Web servers publish information publicly over the internet that can be accessed by a computer user through web browsers for information and data that the user needs.
Web servers can often be cyber-attack targets through many different direct and indirect methods, including malware, phishing, or misdirection of a user to an invalid website that looks to be legitimate.
Companies and organizations need to have strong web security measures in place to secure the web server(s) they operate and maintain.
Web server security
Companies and organizations need to regularly assess their security needs and identify areas of potential web server security risks. Companies must develop a written organizational plan for their security policies and security measures. The plan might include, but not be limited to the following:
- Web server configuration and change controls/management policies:
- Frequency of needed patches and upgrades to the operating system
- Setting limitations of applications and services
- Details of user authentication configurations
- Any additional security measures specific to the company
- Frequency of routine security testing
- Security awareness and training for all employees
- Contingency planning and response plans for any potential server breach
- Controls and limitations for information that can be published on the web
To help assure overall web server security, an organization’s web server administrator should configure all new servers to meet the company’s specific identified security needs and should not rely on default manufacturer’s settings.
Securing a web server requires ongoing review and updates, including:
- Overall system configuration and analysis of important data and files
- Regular backups of critical information and data
- Procedures for recovering from any potential data breach
- Routinely testing and installing software patches, as needed
- Routinely testing overall security measures
Protecting web content
Information on public websites is obviously intended for public use. But it is important to ensure this public information cannot be accessed or changed without proper authorization. Some controls may include, but not be limited to:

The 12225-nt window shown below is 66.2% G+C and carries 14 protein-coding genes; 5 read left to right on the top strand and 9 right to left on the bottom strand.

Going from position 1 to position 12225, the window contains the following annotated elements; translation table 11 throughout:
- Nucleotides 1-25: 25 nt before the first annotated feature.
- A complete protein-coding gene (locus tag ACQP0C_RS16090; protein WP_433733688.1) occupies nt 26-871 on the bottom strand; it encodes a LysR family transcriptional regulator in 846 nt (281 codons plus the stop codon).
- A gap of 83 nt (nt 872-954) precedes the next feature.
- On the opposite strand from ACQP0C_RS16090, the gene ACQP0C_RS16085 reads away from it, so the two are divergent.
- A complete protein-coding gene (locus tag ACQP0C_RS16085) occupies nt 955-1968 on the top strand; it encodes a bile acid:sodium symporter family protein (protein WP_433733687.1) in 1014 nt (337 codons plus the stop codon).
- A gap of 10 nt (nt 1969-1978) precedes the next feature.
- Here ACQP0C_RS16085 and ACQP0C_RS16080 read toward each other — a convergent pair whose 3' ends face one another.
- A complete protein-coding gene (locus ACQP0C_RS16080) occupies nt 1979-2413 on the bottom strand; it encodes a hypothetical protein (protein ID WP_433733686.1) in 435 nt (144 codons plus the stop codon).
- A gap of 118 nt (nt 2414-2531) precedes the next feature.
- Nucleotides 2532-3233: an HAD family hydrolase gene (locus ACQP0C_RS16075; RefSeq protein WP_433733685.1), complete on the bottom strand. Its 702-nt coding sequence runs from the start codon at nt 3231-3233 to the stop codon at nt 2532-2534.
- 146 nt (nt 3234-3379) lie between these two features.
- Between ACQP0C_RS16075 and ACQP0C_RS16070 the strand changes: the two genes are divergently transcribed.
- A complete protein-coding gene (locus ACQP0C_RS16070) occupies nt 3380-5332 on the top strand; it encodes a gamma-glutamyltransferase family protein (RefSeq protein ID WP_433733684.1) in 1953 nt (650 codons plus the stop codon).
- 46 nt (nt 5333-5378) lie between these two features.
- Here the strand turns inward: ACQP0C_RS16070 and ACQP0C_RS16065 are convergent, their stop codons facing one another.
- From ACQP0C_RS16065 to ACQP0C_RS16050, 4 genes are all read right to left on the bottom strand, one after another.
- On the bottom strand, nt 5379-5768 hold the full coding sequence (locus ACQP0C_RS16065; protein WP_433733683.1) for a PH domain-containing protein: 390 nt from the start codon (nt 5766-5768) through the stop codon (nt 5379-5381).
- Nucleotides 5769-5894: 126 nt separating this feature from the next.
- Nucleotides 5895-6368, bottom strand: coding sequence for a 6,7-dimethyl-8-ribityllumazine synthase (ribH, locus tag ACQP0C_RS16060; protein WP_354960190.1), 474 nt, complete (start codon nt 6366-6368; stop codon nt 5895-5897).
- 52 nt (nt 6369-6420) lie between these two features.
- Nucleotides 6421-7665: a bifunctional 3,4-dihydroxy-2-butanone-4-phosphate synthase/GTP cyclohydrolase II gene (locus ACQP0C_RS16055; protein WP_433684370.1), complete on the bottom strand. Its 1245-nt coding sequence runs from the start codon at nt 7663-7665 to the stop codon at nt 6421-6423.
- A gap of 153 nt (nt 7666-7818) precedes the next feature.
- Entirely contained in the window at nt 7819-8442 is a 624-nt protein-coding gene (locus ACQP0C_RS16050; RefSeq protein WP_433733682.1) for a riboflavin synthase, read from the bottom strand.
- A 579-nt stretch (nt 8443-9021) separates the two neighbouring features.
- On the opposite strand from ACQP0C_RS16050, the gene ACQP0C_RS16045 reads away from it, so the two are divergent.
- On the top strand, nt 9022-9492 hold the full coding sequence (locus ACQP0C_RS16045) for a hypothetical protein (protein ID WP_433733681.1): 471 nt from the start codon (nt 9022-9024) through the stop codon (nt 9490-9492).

- Limiting applications and services
- Installing a host-based intrusion detection system or a prevention system to help detect any intrusions.
- Using user-authentication controls
- Continuous review and updates to network infrastructure that supports the web server, including firewalls, routers, etc.
Further information and details regarding public web server security can be found through the U.S. Department of Commerce, Department of National Institute of Standards and Technology: NIST SP 800-44 Version 2, Guidelines on Securing Public Web Servers.
This material is provided for informational purposes only and does not provide any coverage or guarantee loss prevention. The examples in this material are provided as hypothetical and for illustration purposes only. The Hanover Insurance Company and its affiliates and subsidiaries (“The Hanover”) specifically disclaim any warranty or representation that acceptance of any recommendations contained herein will make any premises, or operation safe or in compliance with any law or regulation. By providing this information to you. The Hanover does not assume (and specifically disclaims) any duty, undertaking or responsibility to you. The decision to accept or implement any recommendation(s) or advice contained in this material must be made by you.